SUPREME COURT OF NEW YORK, APPELLATE DIVISION, THIRD DEPARTMENT
November 14, 1968
MARGARET LA PLANTE, AS ADMINISTRATRIX OF THE ESTATE OF JOHN C. OLSON, DECEASED, RESPONDENT-APPELLANT,
STATE OF NEW YORK, APPELLANT-RESPONDENT
Cross appeals from a judgment in favor of claimant, entered November 16, 1967, upon a decision of the Court of Claims.
Aulisi, J. Gibson, P. J., Reynolds, Aulisi, Staley, Jr., and Gabrielli, JJ., concur in memorandum by Aulisi, J.
Claimant's father, 84 years old, was admitted voluntarily to Bronx State Hospital on August 6, 1964. He had previously lived with claimant, but because his physical and mental condition had deteriorated she was no longer able to care for him. Upon admission his condition was diagnosed as "Senile Psychosis-Simple Deterioration". His history as related by claimant at the time of admission included the facts that her father needed assistance in his personal needs, that he needed help in walking, and that he had fallen off the toilet and bed in her home. On October 17, 1964, he apparently fell off the toilet at the hospital, but was not injured. Around midnight on November 6, 1964, after the patients had been put to bed, claimant's father was found on the floor of his ward. Since he did not complain of pain and no injury was visible, he was put back to bed. The next morning he was unable to stand and X-rays were taken which revealed a broken hip. He was transferred to another hospital for treatment and the ensuing operation and complications resulted in his death on December 13, 1964. The alleged negligence of the State is predicated upon the theory that the State neglected to take reasonable precautions to prevent the accident by failing to put siderails in place on decedent's bed with the result that he did fall from the bed. The State appeals on the ground that claimant did not prove a prima facie case and claimant cross-appeals that the award is inadequate. The only evidence of the lack of siderails on decedent's bed was furnished by claimant and was based upon conversations with her father after the accident and with an unidentified doctor at a later date. These conversations were hearsay and inadmissible (see Richardson, Evidence [9th ed.], §§ 264, 265). The remaining record is devoid of evidence whether siderails were or were not in use on decedent's bed prior to the accident. Here, the State's alleged negligence is not the only inference that can be drawn from the evidence as it appears equally as probable that decedent slipped or fell on his own without any fault on the part of the State (see Shanon v. State of New York, 29 A.D.2d 1024; Barry v. State of New York, 27 A.D.2d 593). The Court of Claims determined liability by faulting the State because of a lack of proof to warrant a finding that sideboards were actually in place on the night of the accident. We are constrained to point out that it was for claimant to establish her case and her failure to do so does not impose the burden upon the State to prove otherwise.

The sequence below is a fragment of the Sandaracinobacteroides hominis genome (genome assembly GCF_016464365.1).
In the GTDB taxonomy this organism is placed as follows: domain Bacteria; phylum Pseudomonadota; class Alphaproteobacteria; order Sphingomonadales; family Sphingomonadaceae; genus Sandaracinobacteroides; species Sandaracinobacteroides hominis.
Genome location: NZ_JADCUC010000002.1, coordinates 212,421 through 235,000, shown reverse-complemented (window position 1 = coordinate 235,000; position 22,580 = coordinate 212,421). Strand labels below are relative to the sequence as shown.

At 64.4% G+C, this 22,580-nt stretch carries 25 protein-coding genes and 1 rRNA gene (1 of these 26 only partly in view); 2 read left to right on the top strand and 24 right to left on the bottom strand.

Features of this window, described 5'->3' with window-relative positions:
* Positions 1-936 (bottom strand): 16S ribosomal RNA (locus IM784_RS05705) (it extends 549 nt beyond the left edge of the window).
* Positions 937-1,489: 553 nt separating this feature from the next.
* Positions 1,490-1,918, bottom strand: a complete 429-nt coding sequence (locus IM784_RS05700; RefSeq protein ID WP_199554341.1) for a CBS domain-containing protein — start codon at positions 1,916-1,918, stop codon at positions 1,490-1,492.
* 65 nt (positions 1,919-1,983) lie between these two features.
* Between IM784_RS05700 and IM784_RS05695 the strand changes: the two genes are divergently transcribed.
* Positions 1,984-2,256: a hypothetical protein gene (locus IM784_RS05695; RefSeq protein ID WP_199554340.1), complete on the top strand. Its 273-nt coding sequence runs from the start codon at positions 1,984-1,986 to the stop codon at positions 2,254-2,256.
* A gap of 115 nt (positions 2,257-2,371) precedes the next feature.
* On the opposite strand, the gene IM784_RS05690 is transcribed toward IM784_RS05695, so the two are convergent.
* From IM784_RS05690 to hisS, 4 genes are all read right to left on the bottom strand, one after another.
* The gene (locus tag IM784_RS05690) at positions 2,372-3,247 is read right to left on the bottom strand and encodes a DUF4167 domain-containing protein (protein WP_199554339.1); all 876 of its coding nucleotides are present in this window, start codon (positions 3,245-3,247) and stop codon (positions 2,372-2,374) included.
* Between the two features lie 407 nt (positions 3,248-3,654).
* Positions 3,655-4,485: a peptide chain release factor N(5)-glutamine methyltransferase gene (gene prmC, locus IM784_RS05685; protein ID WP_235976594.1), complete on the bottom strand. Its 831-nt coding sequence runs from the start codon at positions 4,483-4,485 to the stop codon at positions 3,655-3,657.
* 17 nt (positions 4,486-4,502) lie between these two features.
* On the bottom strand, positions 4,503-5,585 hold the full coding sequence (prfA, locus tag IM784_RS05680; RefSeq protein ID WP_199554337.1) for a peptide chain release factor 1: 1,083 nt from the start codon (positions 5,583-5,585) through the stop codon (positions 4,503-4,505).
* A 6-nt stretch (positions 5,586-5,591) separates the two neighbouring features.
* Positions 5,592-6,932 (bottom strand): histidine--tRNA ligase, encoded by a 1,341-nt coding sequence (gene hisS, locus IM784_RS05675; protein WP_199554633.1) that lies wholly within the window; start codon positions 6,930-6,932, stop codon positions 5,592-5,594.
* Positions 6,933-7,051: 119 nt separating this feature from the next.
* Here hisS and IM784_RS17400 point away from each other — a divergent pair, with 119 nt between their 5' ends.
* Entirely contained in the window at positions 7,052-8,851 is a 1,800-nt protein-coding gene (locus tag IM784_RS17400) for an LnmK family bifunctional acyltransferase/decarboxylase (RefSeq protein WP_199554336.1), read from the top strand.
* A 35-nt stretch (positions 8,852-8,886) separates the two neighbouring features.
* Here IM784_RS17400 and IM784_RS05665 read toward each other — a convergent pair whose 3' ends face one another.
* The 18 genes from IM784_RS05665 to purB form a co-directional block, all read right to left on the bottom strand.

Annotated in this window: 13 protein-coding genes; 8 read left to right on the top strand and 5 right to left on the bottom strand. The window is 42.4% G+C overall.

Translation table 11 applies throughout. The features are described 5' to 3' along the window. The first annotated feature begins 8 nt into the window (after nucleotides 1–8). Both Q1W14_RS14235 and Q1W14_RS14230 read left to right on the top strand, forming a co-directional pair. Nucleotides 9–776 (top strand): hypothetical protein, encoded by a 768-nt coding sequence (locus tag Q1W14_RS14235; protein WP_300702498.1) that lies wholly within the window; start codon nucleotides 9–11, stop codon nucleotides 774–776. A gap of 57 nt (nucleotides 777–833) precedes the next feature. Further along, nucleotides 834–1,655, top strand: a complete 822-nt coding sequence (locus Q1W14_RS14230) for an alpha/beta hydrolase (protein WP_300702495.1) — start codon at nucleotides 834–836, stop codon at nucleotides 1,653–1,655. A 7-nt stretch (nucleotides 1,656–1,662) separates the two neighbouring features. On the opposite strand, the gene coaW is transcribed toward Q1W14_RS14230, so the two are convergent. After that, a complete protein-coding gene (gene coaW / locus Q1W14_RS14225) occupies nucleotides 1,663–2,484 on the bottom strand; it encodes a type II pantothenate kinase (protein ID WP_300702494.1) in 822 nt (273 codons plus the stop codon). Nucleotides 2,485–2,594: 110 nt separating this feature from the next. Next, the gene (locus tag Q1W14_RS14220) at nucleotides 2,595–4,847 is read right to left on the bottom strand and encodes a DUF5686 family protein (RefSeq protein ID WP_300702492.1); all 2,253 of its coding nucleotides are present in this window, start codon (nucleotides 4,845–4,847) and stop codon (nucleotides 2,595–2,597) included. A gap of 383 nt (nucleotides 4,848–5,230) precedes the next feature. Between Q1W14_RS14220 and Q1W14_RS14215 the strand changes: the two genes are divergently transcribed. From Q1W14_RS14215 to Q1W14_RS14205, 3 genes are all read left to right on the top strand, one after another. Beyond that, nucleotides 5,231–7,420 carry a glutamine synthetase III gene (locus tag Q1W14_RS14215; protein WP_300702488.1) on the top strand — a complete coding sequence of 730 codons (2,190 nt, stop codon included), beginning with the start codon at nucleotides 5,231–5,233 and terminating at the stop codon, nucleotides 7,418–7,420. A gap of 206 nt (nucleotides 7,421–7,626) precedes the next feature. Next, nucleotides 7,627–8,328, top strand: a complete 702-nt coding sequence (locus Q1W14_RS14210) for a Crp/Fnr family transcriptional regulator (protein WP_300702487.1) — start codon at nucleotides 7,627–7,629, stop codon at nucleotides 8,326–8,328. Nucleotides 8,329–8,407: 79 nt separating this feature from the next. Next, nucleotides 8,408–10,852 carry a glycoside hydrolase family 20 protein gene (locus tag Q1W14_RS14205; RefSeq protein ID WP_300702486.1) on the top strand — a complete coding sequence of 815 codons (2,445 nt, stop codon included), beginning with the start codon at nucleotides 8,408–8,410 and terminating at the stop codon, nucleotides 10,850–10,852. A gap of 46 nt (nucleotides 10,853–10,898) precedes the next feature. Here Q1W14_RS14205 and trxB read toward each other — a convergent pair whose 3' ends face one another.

Judgment reversed, on the law and the facts, and claim dismissed, without costs.
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